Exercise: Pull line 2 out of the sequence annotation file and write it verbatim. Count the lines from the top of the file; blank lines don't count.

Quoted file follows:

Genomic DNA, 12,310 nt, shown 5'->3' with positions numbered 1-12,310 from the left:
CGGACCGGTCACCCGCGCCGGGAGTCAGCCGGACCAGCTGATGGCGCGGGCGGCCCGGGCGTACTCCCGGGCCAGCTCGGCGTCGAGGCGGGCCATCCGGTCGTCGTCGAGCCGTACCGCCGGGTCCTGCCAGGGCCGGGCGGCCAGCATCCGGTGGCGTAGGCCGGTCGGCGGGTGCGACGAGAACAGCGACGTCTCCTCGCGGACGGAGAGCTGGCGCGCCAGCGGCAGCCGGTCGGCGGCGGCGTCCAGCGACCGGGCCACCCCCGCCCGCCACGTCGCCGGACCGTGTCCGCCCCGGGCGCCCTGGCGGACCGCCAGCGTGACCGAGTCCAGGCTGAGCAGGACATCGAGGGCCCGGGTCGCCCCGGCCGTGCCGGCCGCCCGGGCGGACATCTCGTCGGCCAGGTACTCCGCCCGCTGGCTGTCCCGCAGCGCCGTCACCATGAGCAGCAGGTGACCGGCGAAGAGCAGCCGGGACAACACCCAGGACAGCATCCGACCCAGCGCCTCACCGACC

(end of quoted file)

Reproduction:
CGGACCGGTCACCCGCGCCGGGAGTCAGCCGGACCAGCTGATGGCGCGGGCGGCCCGGGCGTACTCCCGGGCCAGCTCGGCGTCGAGGCGGGCCATCCGGTCGTCGTCGAGCCGTACCGCCGGGTCCTGCCAGGGCCGGGCGGCCAGCATCCGGTGGCGTAGGCCGGTCGGCGGGTGCGACGAGAACAGCGACGTCTCCTCGCGGACGGAGAGCTGGCGCGCCAGCGGCAGCCGGTCGGCGGCGGCGTCCAGCGACCGGGCCACCCCCGCCCGCCACGTCGCCGGACCGTGTCCGCCCCGGGCGCCCTGGCGGACCGCCAGCGTGACCGAGTCCAGGCTGAGCAGGACATCGAGGGCCCGGGTCGCCCCGGCCGTGCCGGCCGCCCGGGCGGACATCTCGTCGGCCAGGTACTCCGCCCGCTGGCTGTCCCGCAGCGCCGTCACCATGAGCAGCAGGTGACCGGCGAAGAGCAGCCGGGACAACACCCAGGACAGCATCCGACCCAGCGCCTCACCGACC